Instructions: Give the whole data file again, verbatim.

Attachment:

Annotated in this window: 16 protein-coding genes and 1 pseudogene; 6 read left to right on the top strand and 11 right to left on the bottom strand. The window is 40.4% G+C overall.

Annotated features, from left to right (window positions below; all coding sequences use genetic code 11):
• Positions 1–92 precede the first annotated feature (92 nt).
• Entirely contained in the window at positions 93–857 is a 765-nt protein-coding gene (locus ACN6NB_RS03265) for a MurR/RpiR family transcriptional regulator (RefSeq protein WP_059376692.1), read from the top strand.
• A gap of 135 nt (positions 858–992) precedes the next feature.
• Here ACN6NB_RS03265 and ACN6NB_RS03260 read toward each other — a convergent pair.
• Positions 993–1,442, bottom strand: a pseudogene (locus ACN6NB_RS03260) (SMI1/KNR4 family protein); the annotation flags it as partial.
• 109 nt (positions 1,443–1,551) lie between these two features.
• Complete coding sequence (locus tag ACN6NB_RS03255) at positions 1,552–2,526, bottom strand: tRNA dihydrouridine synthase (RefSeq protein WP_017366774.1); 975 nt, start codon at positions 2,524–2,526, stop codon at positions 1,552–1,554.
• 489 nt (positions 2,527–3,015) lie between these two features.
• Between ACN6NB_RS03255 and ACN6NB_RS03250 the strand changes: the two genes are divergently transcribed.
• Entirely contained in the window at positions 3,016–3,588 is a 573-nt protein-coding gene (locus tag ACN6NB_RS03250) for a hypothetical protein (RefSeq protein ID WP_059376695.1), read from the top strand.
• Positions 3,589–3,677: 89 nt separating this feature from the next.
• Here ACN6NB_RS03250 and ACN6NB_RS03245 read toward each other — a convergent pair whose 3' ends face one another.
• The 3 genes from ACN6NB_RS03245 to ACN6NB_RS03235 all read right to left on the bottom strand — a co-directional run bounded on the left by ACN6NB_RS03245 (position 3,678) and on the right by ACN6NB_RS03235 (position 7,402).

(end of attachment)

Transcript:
Annotated in this window: 16 protein-coding genes and 1 pseudogene; 6 read left to right on the top strand and 11 right to left on the bottom strand. The window is 40.4% G+C overall.

Annotated features, from left to right (window positions below; all coding sequences use genetic code 11):
• Positions 1–92 precede the first annotated feature (92 nt).
• Entirely contained in the window at positions 93–857 is a 765-nt protein-coding gene (locus ACN6NB_RS03265) for a MurR/RpiR family transcriptional regulator (RefSeq protein WP_059376692.1), read from the top strand.
• A gap of 135 nt (positions 858–992) precedes the next feature.
• Here ACN6NB_RS03265 and ACN6NB_RS03260 read toward each other — a convergent pair.
• Positions 993–1,442, bottom strand: a pseudogene (locus ACN6NB_RS03260) (SMI1/KNR4 family protein); the annotation flags it as partial.
• 109 nt (positions 1,443–1,551) lie between these two features.
• Complete coding sequence (locus tag ACN6NB_RS03255) at positions 1,552–2,526, bottom strand: tRNA dihydrouridine synthase (RefSeq protein WP_017366774.1); 975 nt, start codon at positions 2,524–2,526, stop codon at positions 1,552–1,554.
• 489 nt (positions 2,527–3,015) lie between these two features.
• Between ACN6NB_RS03255 and ACN6NB_RS03250 the strand changes: the two genes are divergently transcribed.
• Entirely contained in the window at positions 3,016–3,588 is a 573-nt protein-coding gene (locus tag ACN6NB_RS03250) for a hypothetical protein (RefSeq protein ID WP_059376695.1), read from the top strand.
• Positions 3,589–3,677: 89 nt separating this feature from the next.
• Here ACN6NB_RS03250 and ACN6NB_RS03245 read toward each other — a convergent pair whose 3' ends face one another.
• The 3 genes from ACN6NB_RS03245 to ACN6NB_RS03235 all read right to left on the bottom strand — a co-directional run bounded on the left by ACN6NB_RS03245 (position 3,678) and on the right by ACN6NB_RS03235 (position 7,402).